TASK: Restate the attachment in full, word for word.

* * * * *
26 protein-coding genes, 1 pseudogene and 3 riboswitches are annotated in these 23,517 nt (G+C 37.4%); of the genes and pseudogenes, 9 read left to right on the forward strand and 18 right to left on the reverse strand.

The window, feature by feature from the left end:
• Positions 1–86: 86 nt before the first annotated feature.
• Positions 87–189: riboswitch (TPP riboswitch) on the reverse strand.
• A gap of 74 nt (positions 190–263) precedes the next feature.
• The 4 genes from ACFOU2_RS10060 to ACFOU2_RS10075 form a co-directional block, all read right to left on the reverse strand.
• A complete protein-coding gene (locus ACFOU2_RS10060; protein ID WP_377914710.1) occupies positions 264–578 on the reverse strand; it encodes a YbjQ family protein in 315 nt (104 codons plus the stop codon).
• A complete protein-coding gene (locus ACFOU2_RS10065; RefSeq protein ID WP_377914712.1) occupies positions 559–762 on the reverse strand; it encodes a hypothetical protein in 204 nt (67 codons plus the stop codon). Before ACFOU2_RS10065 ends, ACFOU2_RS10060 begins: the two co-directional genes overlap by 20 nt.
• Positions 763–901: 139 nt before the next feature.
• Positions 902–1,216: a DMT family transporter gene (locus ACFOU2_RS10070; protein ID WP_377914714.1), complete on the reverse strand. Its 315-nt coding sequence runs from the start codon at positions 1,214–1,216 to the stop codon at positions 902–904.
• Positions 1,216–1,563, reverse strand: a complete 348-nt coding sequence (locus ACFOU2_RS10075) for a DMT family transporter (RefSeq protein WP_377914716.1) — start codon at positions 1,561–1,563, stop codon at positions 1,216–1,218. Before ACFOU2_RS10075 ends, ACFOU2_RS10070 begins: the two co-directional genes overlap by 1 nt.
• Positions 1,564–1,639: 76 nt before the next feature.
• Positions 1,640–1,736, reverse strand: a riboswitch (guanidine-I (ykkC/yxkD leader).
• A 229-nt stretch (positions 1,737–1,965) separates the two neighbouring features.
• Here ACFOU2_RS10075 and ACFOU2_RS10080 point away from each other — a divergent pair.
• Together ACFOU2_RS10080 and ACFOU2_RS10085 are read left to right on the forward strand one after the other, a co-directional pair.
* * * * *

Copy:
26 protein-coding genes, 1 pseudogene and 3 riboswitches are annotated in these 23,517 nt (G+C 37.4%); of the genes and pseudogenes, 9 read left to right on the forward strand and 18 right to left on the reverse strand.

The window, feature by feature from the left end:
• Positions 1–86: 86 nt before the first annotated feature.
• Positions 87–189: riboswitch (TPP riboswitch) on the reverse strand.
• A gap of 74 nt (positions 190–263) precedes the next feature.
• The 4 genes from ACFOU2_RS10060 to ACFOU2_RS10075 form a co-directional block, all read right to left on the reverse strand.
• A complete protein-coding gene (locus ACFOU2_RS10060; protein ID WP_377914710.1) occupies positions 264–578 on the reverse strand; it encodes a YbjQ family protein in 315 nt (104 codons plus the stop codon).
• A complete protein-coding gene (locus ACFOU2_RS10065; RefSeq protein ID WP_377914712.1) occupies positions 559–762 on the reverse strand; it encodes a hypothetical protein in 204 nt (67 codons plus the stop codon). Before ACFOU2_RS10065 ends, ACFOU2_RS10060 begins: the two co-directional genes overlap by 20 nt.
• Positions 763–901: 139 nt before the next feature.
• Positions 902–1,216: a DMT family transporter gene (locus ACFOU2_RS10070; protein ID WP_377914714.1), complete on the reverse strand. Its 315-nt coding sequence runs from the start codon at positions 1,214–1,216 to the stop codon at positions 902–904.
• Positions 1,216–1,563, reverse strand: a complete 348-nt coding sequence (locus ACFOU2_RS10075) for a DMT family transporter (RefSeq protein WP_377914716.1) — start codon at positions 1,561–1,563, stop codon at positions 1,216–1,218. Before ACFOU2_RS10075 ends, ACFOU2_RS10070 begins: the two co-directional genes overlap by 1 nt.
• Positions 1,564–1,639: 76 nt before the next feature.
• Positions 1,640–1,736, reverse strand: a riboswitch (guanidine-I (ykkC/yxkD leader).
• A 229-nt stretch (positions 1,737–1,965) separates the two neighbouring features.
• Here ACFOU2_RS10075 and ACFOU2_RS10080 point away from each other — a divergent pair.
• Together ACFOU2_RS10080 and ACFOU2_RS10085 are read left to right on the forward strand one after the other, a co-directional pair.